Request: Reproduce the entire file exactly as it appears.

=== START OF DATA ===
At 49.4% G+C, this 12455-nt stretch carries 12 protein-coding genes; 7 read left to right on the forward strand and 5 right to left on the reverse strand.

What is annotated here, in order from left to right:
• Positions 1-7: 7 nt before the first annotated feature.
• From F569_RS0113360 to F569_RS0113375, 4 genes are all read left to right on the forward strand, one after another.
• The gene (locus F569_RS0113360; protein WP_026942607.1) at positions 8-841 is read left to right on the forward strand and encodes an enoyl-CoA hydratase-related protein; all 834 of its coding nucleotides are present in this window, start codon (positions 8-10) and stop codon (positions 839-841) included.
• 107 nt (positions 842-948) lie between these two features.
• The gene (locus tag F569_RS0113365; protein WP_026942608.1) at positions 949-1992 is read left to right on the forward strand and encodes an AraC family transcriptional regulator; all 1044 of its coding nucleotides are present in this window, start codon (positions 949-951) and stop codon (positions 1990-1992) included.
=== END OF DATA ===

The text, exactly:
At 49.4% G+C, this 12455-nt stretch carries 12 protein-coding genes; 7 read left to right on the forward strand and 5 right to left on the reverse strand.

What is annotated here, in order from left to right:
• Positions 1-7: 7 nt before the first annotated feature.
• From F569_RS0113360 to F569_RS0113375, 4 genes are all read left to right on the forward strand, one after another.
• The gene (locus F569_RS0113360; protein WP_026942607.1) at positions 8-841 is read left to right on the forward strand and encodes an enoyl-CoA hydratase-related protein; all 834 of its coding nucleotides are present in this window, start codon (positions 8-10) and stop codon (positions 839-841) included.
• 107 nt (positions 842-948) lie between these two features.
• The gene (locus tag F569_RS0113365; protein WP_026942608.1) at positions 949-1992 is read left to right on the forward strand and encodes an AraC family transcriptional regulator; all 1044 of its coding nucleotides are present in this window, start codon (positions 949-951) and stop codon (positions 1990-1992) included.